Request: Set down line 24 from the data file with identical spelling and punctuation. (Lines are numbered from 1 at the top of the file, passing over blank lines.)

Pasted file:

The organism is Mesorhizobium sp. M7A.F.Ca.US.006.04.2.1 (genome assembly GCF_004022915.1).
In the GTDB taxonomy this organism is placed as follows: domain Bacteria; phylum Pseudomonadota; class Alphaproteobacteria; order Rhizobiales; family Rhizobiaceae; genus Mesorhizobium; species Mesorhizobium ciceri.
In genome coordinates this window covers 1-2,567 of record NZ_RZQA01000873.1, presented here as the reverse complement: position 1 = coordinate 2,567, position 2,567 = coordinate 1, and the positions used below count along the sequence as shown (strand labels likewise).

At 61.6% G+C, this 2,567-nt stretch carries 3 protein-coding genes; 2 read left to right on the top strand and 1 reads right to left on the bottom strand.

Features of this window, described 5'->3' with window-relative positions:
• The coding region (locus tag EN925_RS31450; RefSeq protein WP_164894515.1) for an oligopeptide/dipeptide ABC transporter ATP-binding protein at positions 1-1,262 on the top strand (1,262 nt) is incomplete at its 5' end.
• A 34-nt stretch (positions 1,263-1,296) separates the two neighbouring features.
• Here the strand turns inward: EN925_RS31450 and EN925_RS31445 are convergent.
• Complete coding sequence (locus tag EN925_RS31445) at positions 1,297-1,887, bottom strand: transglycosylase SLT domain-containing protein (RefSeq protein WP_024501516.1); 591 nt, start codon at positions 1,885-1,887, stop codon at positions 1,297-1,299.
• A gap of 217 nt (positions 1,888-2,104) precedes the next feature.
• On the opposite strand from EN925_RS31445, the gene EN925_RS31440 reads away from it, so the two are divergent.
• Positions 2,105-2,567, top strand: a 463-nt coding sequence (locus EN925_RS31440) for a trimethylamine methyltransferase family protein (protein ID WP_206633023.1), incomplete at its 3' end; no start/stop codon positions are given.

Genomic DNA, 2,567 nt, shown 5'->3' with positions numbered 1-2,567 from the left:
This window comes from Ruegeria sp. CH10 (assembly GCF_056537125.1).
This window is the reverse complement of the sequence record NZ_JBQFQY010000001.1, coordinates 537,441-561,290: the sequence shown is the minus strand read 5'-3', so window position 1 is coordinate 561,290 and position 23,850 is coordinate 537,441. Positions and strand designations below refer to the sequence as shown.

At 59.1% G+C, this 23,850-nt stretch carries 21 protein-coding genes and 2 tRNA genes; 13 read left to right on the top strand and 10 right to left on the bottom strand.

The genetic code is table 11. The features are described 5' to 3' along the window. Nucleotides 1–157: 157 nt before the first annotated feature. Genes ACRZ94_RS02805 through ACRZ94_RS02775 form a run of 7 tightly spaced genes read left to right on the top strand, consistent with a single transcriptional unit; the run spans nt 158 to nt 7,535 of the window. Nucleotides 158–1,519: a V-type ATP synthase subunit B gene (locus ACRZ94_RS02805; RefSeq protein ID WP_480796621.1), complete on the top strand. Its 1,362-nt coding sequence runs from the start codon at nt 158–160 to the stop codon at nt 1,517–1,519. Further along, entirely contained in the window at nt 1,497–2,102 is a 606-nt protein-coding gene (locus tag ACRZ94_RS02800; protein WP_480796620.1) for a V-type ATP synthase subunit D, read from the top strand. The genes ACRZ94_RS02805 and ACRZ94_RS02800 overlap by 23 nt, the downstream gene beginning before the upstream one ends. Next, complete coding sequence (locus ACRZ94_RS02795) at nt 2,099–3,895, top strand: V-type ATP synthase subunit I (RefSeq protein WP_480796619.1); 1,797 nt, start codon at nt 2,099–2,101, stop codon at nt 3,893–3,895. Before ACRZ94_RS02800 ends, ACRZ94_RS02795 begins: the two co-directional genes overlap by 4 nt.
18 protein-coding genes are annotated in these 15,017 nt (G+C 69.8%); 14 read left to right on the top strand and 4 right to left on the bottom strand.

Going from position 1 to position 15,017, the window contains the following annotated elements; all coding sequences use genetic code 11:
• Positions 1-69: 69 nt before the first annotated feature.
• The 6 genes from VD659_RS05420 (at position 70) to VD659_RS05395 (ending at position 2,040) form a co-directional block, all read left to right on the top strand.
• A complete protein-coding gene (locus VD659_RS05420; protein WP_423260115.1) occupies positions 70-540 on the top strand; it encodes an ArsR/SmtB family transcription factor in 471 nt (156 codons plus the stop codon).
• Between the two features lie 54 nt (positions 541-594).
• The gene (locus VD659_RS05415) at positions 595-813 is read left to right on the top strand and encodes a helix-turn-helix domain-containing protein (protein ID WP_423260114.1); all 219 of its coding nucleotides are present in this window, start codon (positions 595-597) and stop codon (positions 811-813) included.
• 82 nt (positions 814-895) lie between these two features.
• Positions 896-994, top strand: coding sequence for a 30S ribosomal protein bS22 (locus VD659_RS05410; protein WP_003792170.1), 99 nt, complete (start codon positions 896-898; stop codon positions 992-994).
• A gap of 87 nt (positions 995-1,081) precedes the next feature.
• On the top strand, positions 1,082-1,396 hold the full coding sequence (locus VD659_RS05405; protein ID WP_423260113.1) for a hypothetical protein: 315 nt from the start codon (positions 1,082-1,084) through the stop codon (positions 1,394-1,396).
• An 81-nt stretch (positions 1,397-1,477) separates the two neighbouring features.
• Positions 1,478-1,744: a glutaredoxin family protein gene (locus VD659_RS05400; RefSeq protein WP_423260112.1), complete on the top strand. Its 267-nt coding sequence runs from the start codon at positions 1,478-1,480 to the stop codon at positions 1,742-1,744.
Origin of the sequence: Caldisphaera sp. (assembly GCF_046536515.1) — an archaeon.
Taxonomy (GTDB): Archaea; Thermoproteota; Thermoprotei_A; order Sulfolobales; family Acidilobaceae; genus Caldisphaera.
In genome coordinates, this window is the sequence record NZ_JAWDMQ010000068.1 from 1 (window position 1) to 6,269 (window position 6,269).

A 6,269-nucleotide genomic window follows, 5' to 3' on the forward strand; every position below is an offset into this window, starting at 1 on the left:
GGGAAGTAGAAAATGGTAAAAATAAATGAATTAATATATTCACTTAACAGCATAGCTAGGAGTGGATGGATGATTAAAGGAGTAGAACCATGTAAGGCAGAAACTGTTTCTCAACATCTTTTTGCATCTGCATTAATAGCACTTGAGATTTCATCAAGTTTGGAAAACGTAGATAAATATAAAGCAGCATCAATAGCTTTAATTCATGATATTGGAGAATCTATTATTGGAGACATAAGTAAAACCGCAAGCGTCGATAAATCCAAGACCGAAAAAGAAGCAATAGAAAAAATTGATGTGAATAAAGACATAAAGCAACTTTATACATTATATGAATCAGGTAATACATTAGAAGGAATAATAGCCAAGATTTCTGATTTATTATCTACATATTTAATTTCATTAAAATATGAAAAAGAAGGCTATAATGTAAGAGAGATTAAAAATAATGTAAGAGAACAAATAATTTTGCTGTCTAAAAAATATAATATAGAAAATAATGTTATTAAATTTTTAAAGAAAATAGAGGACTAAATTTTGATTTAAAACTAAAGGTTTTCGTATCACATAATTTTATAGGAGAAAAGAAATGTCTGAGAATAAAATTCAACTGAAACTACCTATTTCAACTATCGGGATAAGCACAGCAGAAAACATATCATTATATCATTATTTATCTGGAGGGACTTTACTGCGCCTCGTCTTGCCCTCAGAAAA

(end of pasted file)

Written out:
• The gene (locus VD659_RS05415) at positions 595-813 is read left to right on the top strand and encodes a helix-turn-helix domain-containing protein (protein ID WP_423260114.1); all 219 of its coding nucleotides are present in this window, start codon (positions 595-597) and stop codon (positions 811-813) included.